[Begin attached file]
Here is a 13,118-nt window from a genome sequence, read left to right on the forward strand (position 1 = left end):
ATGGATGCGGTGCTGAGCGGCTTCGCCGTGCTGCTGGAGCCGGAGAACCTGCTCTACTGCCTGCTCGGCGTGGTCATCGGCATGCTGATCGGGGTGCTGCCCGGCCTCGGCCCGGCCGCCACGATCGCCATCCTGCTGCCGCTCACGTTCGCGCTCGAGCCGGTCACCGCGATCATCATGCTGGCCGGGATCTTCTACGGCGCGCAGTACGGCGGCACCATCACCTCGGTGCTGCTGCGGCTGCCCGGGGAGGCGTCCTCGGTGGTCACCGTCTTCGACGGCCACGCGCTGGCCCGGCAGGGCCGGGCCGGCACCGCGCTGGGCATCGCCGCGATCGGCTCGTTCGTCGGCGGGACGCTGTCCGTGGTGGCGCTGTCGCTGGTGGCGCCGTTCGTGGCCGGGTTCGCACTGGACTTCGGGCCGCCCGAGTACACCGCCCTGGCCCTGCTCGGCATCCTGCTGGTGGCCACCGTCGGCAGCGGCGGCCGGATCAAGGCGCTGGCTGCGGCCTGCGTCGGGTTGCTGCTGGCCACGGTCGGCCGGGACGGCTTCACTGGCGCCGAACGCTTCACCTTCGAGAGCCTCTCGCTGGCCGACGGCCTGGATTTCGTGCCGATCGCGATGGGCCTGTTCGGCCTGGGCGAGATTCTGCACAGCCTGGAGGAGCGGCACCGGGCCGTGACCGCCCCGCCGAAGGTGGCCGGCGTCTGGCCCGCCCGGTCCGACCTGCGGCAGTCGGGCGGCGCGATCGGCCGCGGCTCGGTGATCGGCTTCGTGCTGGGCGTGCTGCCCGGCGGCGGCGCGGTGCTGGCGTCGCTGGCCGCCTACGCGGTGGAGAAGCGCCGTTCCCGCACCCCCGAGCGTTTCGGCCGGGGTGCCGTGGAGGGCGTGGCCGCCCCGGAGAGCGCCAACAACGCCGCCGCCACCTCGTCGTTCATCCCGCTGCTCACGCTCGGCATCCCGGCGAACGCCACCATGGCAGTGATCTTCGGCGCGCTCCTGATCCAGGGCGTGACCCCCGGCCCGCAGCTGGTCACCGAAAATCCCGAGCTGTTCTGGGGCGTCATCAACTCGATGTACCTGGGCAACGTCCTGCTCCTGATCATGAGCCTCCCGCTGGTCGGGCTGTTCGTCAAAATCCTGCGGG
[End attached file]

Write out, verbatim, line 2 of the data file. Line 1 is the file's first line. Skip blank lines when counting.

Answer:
ATGGATGCGGTGCTGAGCGGCTTCGCCGTGCTGCTGGAGCCGGAGAACCTGCTCTACTGCCTGCTCGGCGTGGTCATCGGCATGCTGATCGGGGTGCTGCCCGGCCTCGGCCCGGCCGCCACGATCGCCATCCTGCTGCCGCTCACGTTCGCGCTCGAGCCGGTCACCGCGATCATCATGCTGGCCGGGATCTTCTACGGCGCGCAGTACGGCGGCACCATCACCTCGGTGCTGCTGCGGCTGCCCGGGGAGGCGTCCTCGGTGGTCACCGTCTTCGACGGCCACGCGCTGGCCCGGCAGGGCCGGGCCGGCACCGCGCTGGGCATCGCCGCGATCGGCTCGTTCGTCGGCGGGACGCTGTCCGTGGTGGCGCTGTCGCTGGTGGCGCCGTTCGTGGCCGGGTTCGCACTGGACTTCGGGCCGCCCGAGTACACCGCCCTGGCCCTGCTCGGCATCCTGCTGGTGGCCACCGTCGGCAGCGGCGGCCGGATCAAGGCGCTGGCTGCGGCCTGCGTCGGGTTGCTGCTGGCCACGGTCGGCCGGGACGGCTTCACTGGCGCCGAACGCTTCACCTTCGAGAGCCTCTCGCTGGCCGACGGCCTGGATTTCGTGCCGATCGCGATGGGCCTGTTCGGCCTGGGCGAGATTCTGCACAGCCTGGAGGAGCGGCACCGGGCCGTGACCGCCCCGCCGAAGGTGGCCGGCGTCTGGCCCGCCCGGTCCGACCTGCGGCAGTCGGGCGGCGCGATCGGCCGCGGCTCGGTGATCGGCTTCGTGCTGGGCGTGCTGCCCGGCGGCGGCGCGGTGCTGGCGTCGCTGGCCGCCTACGCGGTGGAGAAGCGCCGTTCCCGCACCCCCGAGCGTTTCGGCCGGGGTGCCGTGGAGGGCGTGGCCGCCCCGGAGAGCGCCAACAACGCCGCCGCCACCTCGTCGTTCATCCCGCTGCTCACGCTCGGCATCCCGGCGAACGCCACCATGGCAGTGATCTTCGGCGCGCTCCTGATCCAGGGCGTGACCCCCGGCCCGCAGCTGGTCACCGAAAATCCCGAGCTGTTCTGGGGCGTCATCAACTCGATGTACCTGGGCAACGTCCTGCTCCTGATCATGAGCCTCCCGCTGGTCGGGCTGTTCGTCAAAATCCTGCGGG